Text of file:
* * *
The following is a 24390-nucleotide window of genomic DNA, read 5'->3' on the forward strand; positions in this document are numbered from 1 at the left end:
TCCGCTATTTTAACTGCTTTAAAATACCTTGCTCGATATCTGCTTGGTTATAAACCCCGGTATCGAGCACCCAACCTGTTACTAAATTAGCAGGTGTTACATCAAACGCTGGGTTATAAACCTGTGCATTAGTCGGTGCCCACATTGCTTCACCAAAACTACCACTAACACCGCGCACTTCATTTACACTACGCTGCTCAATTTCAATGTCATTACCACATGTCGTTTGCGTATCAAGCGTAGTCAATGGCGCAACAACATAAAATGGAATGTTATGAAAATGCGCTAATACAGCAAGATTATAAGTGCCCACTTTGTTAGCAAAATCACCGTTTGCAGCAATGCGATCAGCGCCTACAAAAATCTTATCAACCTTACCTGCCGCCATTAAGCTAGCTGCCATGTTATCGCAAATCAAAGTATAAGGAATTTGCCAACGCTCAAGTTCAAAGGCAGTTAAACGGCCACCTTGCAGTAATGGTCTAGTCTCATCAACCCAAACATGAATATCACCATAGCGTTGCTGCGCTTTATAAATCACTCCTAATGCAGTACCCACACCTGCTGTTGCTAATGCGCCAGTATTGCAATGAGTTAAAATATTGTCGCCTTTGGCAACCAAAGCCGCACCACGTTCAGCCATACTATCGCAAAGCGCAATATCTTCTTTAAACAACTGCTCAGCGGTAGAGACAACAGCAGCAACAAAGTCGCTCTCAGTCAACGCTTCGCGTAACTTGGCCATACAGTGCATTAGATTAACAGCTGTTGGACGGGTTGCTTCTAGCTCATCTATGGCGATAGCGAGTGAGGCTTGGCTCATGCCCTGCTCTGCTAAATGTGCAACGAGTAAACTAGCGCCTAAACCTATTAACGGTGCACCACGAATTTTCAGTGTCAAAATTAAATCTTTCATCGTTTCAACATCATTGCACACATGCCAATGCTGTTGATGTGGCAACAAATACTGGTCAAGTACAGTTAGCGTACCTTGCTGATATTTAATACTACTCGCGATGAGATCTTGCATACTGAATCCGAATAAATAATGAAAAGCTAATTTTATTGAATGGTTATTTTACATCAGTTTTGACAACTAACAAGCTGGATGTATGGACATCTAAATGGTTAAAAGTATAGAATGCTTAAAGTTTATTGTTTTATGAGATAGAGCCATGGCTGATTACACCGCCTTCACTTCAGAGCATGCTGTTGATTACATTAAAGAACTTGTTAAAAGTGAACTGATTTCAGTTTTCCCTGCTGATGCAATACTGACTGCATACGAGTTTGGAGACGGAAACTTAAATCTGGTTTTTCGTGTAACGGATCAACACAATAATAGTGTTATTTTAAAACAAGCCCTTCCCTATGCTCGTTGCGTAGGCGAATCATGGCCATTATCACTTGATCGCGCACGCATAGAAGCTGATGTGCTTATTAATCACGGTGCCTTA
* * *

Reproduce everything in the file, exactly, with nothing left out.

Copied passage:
The following is a 24390-nucleotide window of genomic DNA, read 5'->3' on the forward strand; positions in this document are numbered from 1 at the left end:
TCCGCTATTTTAACTGCTTTAAAATACCTTGCTCGATATCTGCTTGGTTATAAACCCCGGTATCGAGCACCCAACCTGTTACTAAATTAGCAGGTGTTACATCAAACGCTGGGTTATAAACCTGTGCATTAGTCGGTGCCCACATTGCTTCACCAAAACTACCACTAACACCGCGCACTTCATTTACACTACGCTGCTCAATTTCAATGTCATTACCACATGTCGTTTGCGTATCAAGCGTAGTCAATGGCGCAACAACATAAAATGGAATGTTATGAAAATGCGCTAATACAGCAAGATTATAAGTGCCCACTTTGTTAGCAAAATCACCGTTTGCAGCAATGCGATCAGCGCCTACAAAAATCTTATCAACCTTACCTGCCGCCATTAAGCTAGCTGCCATGTTATCGCAAATCAAAGTATAAGGAATTTGCCAACGCTCAAGTTCAAAGGCAGTTAAACGGCCACCTTGCAGTAATGGTCTAGTCTCATCAACCCAAACATGAATATCACCATAGCGTTGCTGCGCTTTATAAATCACTCCTAATGCAGTACCCACACCTGCTGTTGCTAATGCGCCAGTATTGCAATGAGTTAAAATATTGTCGCCTTTGGCAACCAAAGCCGCACCACGTTCAGCCATACTATCGCAAAGCGCAATATCTTCTTTAAACAACTGCTCAGCGGTAGAGACAACAGCAGCAACAAAGTCGCTCTCAGTCAACGCTTCGCGTAACTTGGCCATACAGTGCATTAGATTAACAGCTGTTGGACGGGTTGCTTCTAGCTCATCTATGGCGATAGCGAGTGAGGCTTGGCTCATGCCCTGCTCTGCTAAATGTGCAACGAGTAAACTAGCGCCTAAACCTATTAACGGTGCACCACGAATTTTCAGTGTCAAAATTAAATCTTTCATCGTTTCAACATCATTGCACACATGCCAATGCTGTTGATGTGGCAACAAATACTGGTCAAGTACAGTTAGCGTACCTTGCTGATATTTAATACTACTCGCGATGAGATCTTGCATACTGAATCCGAATAAATAATGAAAAGCTAATTTTATTGAATGGTTATTTTACATCAGTTTTGACAACTAACAAGCTGGATGTATGGACATCTAAATGGTTAAAAGTATAGAATGCTTAAAGTTTATTGTTTTATGAGATAGAGCCATGGCTGATTACACCGCCTTCACTTCAGAGCATGCTGTTGATTACATTAAAGAACTTGTTAAAAGTGAACTGATTTCAGTTTTCCCTGCTGATGCAATACTGACTGCATACGAGTTTGGAGACGGAAACTTAAATCTGGTTTTTCGTGTAACGGATCAACACAATAATAGTGTTATTTTAAAACAAGCCCTTCCCTATGCTCGTTGCGTAGGCGAATCATGGCCATTATCACTTGATCGCGCACGCATAGAAGCTGATGTGCTTATTAATCACGGTGCCTTA